By Vidya Diwakar
For Savi, this quote rings especially true. The 50-year-old carries a story of tumultuous ups and downs, an escape from poverty followed by a series of shocks that has left her today in a state of despair. I outline her story below, and some initial policy implications on ensuring that escapes from poverty can be sustained in Nepal.*
Savi was born into a poor family not far from her current house in a peri-urban municipality of Nepal. Her father engaged in a small shop business, in which her mother would occasionally help out. The family also had a bit of land in India, where her father had once worked. When she was five, her father went to India and sold the land in the hopes of improving his family’s wellbeing, but was robbed during his return to Nepal.
A few years later, her father fell ill. To pay for his treatment, the family sold gold and reduced their food consumption. As a girl, Savi was often left in a state of hunger, and her brothers’ food intake prioritised. At the age of thirteen, four years after her father fell ill, he died.
In the years following her father’s death, the family faced other losses in the business which resulted in giving up their house and becoming squatters.
Shortly after, at the age of 19, Savi was married and moved in with her husband, a motorcycle mechanic, into a small room in which they paid rent. They soon migrated to India with financial support from relatives, which helped them escape poverty. In India, her husband continued with his motorcycle work, while she contributed financially as well by sewing saris that a neighbour would bring to her.
A year after they arrived in India, they had a daughter. However, as her daughter aged, Savi became reluctant to continue life in India. “I heard people saying that that daughters [in India] are supposed to stay home”. This lack of freedom for girls was not something she desired for her own daughter, and so through her influence they eventually returned to Nepal. The family continued to do well upon their return, continuing her husband’s motorcycle repair work.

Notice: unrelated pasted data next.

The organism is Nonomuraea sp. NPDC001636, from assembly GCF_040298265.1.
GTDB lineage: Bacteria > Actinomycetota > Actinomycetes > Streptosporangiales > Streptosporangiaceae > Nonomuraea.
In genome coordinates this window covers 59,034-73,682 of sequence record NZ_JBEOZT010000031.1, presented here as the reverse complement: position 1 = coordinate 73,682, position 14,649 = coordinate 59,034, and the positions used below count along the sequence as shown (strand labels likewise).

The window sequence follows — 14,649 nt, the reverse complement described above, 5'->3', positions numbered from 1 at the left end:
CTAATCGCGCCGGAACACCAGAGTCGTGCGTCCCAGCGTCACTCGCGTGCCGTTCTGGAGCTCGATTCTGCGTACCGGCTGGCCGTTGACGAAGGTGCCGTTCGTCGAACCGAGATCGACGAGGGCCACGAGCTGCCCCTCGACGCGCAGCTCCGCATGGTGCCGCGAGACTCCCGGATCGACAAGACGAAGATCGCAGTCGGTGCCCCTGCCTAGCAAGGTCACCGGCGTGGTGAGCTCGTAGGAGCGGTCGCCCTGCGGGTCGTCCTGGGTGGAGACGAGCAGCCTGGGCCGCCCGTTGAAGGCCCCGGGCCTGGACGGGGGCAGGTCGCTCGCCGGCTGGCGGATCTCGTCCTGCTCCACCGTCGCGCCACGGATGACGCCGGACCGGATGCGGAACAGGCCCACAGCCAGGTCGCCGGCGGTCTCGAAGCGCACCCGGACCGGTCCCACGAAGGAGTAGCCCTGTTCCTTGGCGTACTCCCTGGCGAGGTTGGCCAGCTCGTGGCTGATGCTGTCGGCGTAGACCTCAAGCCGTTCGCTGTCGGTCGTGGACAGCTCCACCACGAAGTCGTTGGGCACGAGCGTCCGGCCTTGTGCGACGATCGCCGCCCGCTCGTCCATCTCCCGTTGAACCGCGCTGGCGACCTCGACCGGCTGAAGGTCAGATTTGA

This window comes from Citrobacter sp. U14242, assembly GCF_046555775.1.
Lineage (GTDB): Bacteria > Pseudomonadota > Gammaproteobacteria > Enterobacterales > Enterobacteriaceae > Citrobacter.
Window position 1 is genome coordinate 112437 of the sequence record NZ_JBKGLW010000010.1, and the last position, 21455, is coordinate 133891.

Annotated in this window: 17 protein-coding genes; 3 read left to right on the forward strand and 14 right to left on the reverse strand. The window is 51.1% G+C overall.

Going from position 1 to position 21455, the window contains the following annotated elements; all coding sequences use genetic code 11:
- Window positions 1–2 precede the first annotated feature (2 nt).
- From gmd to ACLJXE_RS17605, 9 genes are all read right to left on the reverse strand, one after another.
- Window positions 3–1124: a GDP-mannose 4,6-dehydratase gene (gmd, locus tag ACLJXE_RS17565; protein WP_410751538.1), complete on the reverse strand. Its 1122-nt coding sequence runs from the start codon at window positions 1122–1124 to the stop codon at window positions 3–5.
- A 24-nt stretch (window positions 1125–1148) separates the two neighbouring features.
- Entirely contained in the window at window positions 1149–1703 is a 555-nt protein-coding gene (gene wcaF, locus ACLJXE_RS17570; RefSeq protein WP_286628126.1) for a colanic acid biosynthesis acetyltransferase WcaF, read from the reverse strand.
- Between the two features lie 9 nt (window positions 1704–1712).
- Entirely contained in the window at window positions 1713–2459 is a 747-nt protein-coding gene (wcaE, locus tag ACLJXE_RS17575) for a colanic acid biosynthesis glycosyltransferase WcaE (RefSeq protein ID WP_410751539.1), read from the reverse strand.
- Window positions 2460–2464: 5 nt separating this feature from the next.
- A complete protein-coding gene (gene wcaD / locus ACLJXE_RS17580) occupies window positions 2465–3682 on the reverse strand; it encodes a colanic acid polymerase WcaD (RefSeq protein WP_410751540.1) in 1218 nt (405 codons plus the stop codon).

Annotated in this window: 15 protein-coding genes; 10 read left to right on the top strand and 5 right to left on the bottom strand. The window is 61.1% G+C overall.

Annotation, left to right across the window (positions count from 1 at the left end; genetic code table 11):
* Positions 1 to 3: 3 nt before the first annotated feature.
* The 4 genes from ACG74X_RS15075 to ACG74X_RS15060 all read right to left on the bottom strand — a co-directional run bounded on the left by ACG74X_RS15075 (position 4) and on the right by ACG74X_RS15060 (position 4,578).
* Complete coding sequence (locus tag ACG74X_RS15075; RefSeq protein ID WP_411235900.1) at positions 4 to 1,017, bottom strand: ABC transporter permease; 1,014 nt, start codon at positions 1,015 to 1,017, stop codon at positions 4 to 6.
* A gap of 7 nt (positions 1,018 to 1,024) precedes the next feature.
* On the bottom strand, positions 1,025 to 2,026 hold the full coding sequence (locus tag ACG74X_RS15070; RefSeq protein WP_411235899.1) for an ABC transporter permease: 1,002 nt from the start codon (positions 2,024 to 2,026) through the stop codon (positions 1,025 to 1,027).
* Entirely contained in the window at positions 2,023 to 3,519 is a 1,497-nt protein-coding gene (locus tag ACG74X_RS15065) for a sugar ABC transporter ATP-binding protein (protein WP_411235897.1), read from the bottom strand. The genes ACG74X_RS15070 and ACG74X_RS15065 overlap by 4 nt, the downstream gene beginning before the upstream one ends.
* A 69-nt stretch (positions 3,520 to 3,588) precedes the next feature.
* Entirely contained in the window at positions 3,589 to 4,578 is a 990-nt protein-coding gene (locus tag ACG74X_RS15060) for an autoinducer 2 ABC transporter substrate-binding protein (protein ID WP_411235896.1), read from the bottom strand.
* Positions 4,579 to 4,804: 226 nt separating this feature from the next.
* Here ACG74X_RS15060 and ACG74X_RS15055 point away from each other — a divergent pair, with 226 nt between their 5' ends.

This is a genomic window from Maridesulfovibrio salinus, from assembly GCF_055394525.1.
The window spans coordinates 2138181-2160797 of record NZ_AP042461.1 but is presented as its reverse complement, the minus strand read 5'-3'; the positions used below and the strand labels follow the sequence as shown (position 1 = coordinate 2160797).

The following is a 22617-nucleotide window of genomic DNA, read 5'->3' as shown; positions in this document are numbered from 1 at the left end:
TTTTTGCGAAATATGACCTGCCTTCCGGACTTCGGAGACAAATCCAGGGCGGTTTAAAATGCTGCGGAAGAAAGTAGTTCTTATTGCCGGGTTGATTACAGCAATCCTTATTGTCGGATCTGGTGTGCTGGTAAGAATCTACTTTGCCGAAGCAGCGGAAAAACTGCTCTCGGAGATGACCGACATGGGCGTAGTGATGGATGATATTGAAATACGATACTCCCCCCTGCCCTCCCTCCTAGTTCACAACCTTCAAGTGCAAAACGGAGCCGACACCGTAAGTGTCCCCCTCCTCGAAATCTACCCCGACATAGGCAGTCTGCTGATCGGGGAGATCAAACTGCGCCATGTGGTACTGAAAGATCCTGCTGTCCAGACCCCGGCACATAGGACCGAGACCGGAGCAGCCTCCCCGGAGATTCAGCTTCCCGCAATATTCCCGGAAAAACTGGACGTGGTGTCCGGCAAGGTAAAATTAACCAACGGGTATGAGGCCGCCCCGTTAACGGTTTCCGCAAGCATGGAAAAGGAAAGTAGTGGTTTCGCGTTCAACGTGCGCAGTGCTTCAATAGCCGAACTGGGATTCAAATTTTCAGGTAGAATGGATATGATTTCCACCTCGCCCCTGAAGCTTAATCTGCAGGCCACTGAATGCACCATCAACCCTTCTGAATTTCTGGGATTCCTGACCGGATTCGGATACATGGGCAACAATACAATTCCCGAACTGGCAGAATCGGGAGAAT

However, when she was 35, Savi’s husband died due to kidney problems aggravated by continued alcohol consumption over the years. Savi lost a lot and as a result fell back into poverty, partly from the death of the primary breadwinner, but also due to loans that her husband had taken out for alcohol and motorcycle repairs, in which he’d put gold as collateral and which had thus been seized. This has instilled in Savi a fear of loans. “We should rather stay hungry, [than take out loans]” she said, echoing her mother’s mantra years before.
The series of unfortunate events continued in following years. Maoist forces orchestrated a suite of murders during the height of the conflict: of her brother, followed by two brother-in-laws, all of whom had helped support her following her husband’s death. Their murders pushed Savi deeper into poverty.